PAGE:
Composite profile developed to help ID Green River Killer victim
In 2003 Gary Ridgway, Washington’s notorious Green River killer, pleaded guilty to murdering forty-eight (48) women. As of today, two of Ridgway’s victims remain unidentified.
Parabon Nanolabs, Inc., working in concert with the National Center for Missing & Exploited Children, utilized their proprietary Snapshot DNA Analysis to develop this composite profile of one of these remaining women.
The investigative team, including detectives with the King County Sheriff’s Office Major Crimes Unit and forensic anthropologist Dr. Katherine Taylor, is sharing this newly developed image today so we can work to identify a woman known only to King County investigators as Bones-17.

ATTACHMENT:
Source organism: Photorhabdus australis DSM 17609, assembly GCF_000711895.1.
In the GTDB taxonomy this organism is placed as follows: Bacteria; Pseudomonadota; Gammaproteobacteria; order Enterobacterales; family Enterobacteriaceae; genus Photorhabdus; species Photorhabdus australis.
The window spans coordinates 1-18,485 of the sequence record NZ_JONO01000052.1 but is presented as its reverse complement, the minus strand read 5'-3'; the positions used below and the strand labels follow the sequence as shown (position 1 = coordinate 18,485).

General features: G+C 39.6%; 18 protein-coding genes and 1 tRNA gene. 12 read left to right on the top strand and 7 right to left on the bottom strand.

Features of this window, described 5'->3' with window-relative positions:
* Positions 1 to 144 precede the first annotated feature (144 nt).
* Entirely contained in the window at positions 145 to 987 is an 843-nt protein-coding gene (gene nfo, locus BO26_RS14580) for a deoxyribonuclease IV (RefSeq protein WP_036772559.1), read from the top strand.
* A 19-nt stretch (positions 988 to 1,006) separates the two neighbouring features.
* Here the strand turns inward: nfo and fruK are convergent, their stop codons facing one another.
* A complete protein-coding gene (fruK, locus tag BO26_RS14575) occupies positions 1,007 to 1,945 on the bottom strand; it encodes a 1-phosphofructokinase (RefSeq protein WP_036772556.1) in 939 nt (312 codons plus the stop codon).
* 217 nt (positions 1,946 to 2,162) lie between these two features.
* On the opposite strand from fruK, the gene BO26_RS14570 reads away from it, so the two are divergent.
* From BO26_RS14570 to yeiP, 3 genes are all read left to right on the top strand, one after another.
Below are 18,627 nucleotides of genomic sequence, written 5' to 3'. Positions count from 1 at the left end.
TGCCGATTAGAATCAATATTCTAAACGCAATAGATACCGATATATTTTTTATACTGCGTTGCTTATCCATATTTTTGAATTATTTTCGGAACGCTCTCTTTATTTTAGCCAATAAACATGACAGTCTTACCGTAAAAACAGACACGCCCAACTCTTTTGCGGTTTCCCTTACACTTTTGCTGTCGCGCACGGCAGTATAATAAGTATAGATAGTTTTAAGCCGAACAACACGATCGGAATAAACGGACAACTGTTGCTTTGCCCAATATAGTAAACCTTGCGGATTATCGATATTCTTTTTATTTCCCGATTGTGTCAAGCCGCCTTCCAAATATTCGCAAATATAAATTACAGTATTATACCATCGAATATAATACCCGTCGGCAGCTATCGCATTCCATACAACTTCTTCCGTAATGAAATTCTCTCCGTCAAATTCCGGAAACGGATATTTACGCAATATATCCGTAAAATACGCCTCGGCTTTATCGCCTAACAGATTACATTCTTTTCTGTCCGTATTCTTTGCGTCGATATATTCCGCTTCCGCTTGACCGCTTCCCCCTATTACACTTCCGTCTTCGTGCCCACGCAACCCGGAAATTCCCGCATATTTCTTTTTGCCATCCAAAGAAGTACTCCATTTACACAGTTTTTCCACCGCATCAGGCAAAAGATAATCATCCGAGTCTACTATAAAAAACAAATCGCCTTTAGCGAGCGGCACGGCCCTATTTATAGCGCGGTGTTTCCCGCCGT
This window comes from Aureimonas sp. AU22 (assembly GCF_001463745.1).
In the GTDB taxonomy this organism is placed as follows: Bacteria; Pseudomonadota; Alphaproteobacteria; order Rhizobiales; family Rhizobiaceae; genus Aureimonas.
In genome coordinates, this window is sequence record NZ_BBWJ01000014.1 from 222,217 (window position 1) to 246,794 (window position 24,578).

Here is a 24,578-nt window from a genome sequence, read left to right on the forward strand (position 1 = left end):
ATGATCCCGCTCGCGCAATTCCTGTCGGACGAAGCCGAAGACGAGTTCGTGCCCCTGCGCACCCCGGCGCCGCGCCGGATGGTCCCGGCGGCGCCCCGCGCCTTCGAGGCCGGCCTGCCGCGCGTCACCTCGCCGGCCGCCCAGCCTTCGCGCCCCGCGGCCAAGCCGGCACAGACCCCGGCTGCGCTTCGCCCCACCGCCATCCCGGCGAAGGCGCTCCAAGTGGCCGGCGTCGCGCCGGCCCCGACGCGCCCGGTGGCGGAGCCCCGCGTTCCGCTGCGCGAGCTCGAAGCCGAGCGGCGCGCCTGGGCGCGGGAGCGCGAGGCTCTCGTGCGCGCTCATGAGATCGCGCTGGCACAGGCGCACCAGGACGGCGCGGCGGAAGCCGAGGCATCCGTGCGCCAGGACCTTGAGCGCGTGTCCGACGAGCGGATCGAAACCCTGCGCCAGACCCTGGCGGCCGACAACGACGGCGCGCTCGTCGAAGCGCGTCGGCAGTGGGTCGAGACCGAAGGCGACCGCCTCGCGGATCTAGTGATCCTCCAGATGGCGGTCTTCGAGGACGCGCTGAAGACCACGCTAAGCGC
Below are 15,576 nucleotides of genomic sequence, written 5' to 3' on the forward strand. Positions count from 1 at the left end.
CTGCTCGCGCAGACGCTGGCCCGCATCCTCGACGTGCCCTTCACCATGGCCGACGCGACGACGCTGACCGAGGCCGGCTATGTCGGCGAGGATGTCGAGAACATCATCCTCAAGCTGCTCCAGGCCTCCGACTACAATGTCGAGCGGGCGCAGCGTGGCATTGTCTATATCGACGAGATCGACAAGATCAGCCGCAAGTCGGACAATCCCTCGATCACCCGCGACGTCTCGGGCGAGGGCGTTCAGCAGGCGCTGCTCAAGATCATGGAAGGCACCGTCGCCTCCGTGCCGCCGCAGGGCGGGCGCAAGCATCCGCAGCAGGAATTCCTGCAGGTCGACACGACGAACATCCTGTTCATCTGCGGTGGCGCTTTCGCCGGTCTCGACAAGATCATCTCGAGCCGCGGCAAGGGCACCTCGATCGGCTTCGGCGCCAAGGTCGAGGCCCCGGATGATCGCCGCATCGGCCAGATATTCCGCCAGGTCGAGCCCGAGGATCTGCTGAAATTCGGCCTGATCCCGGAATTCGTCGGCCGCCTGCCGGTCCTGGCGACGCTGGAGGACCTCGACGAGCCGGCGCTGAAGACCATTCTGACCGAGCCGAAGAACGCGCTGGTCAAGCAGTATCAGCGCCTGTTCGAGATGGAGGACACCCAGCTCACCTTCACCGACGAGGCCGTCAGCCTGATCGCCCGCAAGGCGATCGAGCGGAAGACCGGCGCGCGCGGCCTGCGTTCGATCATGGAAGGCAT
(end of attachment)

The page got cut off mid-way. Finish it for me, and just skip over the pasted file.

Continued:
The woman featured here was discovered, along with another Green River victim, on January 2nd, 1986 by detectives in southeast King County. Although unidentified at the time, her death was included in Ridgway’s 2003 plea agreement.
Forensic evidence indicates she was potentially in her mid-to-late teens at the time of her murder. The path and circumstances that brought her to the Puget Sound area remain unknown. Isotope analysis, already done in this case, suggests she may be a native of the eastern United States or Canada.
King County Sheriff Mitzi G. Johanknecht said, “There is renewed urgency in this case. Thirty-five (35) years have passed since Bones 17’s discovery and investigators want to connect with family before memories and other evidence fade.” Every person, in the words of Dr. Taylor, needs their name. It will take the help of a nation to give Bones-17 hers.
Persons with any information that will help investigators identify Bones-17 are asked to contact:
The National Center for Missing & Exploited Children
Case TA 1151979
The King County Sheriff’s Office